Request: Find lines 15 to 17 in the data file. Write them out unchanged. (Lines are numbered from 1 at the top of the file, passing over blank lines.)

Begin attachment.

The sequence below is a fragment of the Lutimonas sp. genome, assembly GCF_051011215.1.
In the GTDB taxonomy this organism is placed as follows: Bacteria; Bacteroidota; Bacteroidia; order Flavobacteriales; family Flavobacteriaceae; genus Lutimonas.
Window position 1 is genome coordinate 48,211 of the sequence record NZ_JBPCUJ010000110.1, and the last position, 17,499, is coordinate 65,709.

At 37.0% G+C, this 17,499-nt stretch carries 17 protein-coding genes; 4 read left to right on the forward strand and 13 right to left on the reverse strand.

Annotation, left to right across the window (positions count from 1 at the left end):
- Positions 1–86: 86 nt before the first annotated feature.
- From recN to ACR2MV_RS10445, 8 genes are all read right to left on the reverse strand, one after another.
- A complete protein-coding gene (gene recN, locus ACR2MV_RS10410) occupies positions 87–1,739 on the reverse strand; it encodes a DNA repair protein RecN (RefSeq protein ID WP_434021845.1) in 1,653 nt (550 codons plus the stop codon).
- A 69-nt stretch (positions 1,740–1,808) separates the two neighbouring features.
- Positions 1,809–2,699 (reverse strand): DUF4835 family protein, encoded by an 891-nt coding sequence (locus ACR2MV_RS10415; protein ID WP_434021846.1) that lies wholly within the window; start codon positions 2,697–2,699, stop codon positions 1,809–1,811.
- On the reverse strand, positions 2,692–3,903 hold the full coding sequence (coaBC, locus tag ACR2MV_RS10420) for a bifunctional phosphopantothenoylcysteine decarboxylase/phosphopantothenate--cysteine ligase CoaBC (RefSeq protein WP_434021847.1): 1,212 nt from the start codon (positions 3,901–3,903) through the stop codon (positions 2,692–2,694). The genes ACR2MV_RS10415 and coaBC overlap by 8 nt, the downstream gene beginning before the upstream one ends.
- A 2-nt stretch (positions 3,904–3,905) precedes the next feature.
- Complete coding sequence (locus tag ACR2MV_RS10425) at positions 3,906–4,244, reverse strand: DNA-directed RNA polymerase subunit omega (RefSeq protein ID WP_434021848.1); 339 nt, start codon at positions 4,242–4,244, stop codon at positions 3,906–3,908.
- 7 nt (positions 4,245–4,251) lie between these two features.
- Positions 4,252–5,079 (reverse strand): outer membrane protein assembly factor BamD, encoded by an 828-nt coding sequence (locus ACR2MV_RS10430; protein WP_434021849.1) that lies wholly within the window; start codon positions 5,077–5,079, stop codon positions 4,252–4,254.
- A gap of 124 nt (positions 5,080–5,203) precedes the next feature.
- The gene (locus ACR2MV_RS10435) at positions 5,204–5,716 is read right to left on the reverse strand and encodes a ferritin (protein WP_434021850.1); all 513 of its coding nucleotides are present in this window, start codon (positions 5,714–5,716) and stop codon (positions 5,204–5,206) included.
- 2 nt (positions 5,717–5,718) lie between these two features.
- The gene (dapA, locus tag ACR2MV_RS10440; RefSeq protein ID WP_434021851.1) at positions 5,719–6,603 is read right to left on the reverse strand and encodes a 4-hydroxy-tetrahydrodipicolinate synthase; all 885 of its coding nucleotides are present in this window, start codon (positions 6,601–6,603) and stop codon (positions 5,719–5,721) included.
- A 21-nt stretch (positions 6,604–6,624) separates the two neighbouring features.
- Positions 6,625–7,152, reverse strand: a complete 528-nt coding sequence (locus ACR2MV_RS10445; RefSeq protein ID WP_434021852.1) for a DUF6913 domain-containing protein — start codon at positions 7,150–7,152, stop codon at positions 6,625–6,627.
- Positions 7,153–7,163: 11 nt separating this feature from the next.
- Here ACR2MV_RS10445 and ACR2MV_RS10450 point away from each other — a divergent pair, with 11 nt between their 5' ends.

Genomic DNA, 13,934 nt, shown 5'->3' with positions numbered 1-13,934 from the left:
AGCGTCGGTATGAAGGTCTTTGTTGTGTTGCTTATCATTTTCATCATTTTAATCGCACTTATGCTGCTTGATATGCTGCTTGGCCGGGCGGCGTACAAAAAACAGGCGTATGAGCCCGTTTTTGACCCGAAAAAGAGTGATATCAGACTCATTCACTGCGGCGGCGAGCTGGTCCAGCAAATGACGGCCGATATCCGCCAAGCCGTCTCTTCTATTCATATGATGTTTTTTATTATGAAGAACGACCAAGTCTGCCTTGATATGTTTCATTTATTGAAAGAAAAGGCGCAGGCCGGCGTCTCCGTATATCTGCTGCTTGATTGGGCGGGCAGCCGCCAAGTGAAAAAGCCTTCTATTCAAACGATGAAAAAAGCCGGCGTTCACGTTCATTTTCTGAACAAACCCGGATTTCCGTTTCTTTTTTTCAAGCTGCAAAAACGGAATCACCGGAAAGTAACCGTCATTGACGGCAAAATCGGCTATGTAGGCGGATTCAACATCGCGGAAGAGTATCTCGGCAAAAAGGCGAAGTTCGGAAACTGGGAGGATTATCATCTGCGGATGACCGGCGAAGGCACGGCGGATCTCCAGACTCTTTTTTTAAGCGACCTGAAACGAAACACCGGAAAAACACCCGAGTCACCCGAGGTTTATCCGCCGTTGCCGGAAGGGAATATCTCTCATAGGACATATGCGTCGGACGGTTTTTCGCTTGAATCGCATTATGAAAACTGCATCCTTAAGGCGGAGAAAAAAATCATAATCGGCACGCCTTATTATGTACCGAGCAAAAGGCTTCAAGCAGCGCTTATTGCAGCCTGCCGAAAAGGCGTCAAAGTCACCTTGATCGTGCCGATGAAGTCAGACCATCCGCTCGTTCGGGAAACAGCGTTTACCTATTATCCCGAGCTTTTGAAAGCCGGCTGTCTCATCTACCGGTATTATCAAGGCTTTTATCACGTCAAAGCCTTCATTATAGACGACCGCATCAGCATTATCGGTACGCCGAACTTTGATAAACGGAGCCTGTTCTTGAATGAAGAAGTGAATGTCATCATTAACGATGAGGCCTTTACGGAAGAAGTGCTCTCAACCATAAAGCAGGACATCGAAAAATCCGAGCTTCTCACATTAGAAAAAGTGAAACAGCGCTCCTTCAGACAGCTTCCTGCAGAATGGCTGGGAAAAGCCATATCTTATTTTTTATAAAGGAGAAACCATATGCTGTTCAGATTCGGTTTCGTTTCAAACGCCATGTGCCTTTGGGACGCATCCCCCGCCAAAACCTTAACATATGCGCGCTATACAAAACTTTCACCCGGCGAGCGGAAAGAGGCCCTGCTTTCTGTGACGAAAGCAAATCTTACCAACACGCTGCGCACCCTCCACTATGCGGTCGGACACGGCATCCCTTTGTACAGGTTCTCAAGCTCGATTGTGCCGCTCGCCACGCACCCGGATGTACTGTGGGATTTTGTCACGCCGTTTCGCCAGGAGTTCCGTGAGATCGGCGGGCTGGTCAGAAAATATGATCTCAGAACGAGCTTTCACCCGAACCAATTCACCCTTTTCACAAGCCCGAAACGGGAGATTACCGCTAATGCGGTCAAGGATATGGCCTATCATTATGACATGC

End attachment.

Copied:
- Positions 4,252–5,079 (reverse strand): outer membrane protein assembly factor BamD, encoded by an 828-nt coding sequence (locus ACR2MV_RS10430; protein WP_434021849.1) that lies wholly within the window; start codon positions 5,077–5,079, stop codon positions 4,252–4,254.
- A gap of 124 nt (positions 5,080–5,203) precedes the next feature.
- The gene (locus ACR2MV_RS10435) at positions 5,204–5,716 is read right to left on the reverse strand and encodes a ferritin (protein WP_434021850.1); all 513 of its coding nucleotides are present in this window, start codon (positions 5,714–5,716) and stop codon (positions 5,204–5,206) included.